September 30, 2009

Bangladesh… Where do I start? After 21 hours of traveling, we left the Dhaka airport and stepped outside into the bright sun and sauna of South Asia. The heat wasn’t overwhelming but the humidity added a level of discomfort that I knew I needed to get used to, if at all possible. We met our host, Vanu, and were escorted to the regional office to meet the district superintendent and the rest of the team. After we all got acquainted, we took a nap to recharge our depleted selves, but after 24 hours without sleep, a 2 hour tease ended up doing more damage than good. Nonetheless, we went over everything we would do that week. It was then I discovered how intense this trip was going to be. We had multiple reasons to go on this trip; we were getting footage for a video about the Jesus Film ministry and a video about church planting along with some testimonies from people affected and/or involved in either.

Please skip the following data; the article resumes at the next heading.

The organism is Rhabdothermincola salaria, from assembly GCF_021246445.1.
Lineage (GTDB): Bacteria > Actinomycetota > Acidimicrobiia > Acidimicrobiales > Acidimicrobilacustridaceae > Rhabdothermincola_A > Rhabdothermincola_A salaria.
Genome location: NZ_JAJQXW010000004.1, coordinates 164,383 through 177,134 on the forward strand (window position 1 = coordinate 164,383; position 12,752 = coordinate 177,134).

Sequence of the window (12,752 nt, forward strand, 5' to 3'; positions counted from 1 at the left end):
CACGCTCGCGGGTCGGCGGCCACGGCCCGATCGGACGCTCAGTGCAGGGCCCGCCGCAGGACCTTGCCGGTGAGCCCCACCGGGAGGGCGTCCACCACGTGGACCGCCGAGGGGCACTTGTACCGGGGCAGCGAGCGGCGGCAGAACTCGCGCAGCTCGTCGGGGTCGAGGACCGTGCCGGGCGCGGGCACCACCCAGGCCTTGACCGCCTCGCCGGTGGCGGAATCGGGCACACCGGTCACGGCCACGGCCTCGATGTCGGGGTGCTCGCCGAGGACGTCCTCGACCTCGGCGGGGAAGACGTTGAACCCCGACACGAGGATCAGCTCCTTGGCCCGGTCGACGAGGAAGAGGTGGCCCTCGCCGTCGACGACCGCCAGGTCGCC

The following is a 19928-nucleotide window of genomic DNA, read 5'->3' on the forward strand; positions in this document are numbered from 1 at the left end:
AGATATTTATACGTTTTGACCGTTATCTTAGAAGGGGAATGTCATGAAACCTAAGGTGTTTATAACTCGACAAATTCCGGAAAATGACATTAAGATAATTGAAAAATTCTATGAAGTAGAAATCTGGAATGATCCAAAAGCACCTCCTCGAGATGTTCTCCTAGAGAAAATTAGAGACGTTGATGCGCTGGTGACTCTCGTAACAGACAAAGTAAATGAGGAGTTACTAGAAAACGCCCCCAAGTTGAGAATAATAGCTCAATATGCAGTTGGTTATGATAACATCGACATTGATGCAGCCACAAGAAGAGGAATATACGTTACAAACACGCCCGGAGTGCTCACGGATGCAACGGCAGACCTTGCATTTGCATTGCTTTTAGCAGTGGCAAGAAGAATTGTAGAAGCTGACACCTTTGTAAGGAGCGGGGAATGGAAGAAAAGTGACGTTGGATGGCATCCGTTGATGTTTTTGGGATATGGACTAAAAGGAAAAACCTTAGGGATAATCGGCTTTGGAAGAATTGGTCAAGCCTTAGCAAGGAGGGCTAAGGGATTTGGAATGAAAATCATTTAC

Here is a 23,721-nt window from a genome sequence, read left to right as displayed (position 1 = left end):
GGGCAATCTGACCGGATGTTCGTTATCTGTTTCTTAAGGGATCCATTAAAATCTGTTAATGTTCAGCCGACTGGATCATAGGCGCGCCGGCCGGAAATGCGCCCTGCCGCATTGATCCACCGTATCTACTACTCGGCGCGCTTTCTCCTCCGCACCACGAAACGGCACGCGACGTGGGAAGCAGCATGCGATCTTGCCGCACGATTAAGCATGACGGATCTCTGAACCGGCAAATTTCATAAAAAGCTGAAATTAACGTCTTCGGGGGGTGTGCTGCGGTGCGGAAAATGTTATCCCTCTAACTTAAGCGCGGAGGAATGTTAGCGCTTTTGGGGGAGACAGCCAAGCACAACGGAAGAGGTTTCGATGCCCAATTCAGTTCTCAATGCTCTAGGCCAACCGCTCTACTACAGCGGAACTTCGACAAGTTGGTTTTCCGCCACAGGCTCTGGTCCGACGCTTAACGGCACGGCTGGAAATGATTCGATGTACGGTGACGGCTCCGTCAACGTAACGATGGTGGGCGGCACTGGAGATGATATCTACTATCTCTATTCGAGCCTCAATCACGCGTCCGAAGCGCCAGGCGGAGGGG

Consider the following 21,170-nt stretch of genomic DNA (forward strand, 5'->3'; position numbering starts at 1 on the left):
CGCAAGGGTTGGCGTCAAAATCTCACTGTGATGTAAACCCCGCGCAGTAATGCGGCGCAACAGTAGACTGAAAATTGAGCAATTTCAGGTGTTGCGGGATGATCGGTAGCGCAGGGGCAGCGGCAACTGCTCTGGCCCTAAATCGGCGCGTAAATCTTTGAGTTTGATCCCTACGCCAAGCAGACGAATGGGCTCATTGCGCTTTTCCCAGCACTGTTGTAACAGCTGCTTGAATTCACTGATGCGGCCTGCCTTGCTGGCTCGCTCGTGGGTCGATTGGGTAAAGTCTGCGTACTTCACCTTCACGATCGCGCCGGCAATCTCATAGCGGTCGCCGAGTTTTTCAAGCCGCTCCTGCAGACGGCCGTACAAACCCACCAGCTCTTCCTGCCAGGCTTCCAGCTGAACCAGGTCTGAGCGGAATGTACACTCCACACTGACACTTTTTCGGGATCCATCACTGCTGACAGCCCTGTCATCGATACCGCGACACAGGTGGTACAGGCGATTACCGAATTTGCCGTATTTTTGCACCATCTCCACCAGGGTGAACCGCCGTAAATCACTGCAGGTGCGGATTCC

We drove into the city center to get some b-roll (supplemental footage that is intercut with the main footage in an interview or documentary) and I soon discovered the art and craft of driving in South Asia. Basically, if there was space you drove, if not you still drove and honked to let others know you are coming. This type of driving would never work in America since most Bangladeshis don’t have insurance; everyone is at a loss if there is an accident. There is a mutual respect because both drivers know that there will be no point in blaming because no authority will come to solve the matter. Also, the unceasing honking isn’t done out of anger or frustration as much as a preliminary caution and notification. There are traffic lights and road lanes but they must have been installed to humor foreigners, but the Bangladeshis are the only ones laughing as most newcomers sit in the back seat, white-knuckled, braced for an inevitable accident. I believed that with the precision and split second decision-making, that South Asian drivers are the best drivers in the world. I wondered how they would do on the racetrack. Maybe this place could be the new training grounds for NASCAR or stunt driving. I wasn’t afraid of this style of driving, but intrigued. I felt like I was on a Disneyland ride like Indiana Jones, but instead of a huge stones rolling down, it was oncoming cars in your lane, or rickshaws carrying stacks of hay. We stopped to look at the parliament, which had one of the most fascinating architectures I’ve ever seen, especially for a government building. It was remarkably geometric with huge triangle shaped windows and the residents apartments were zigzagged in and out along the Buriganga river.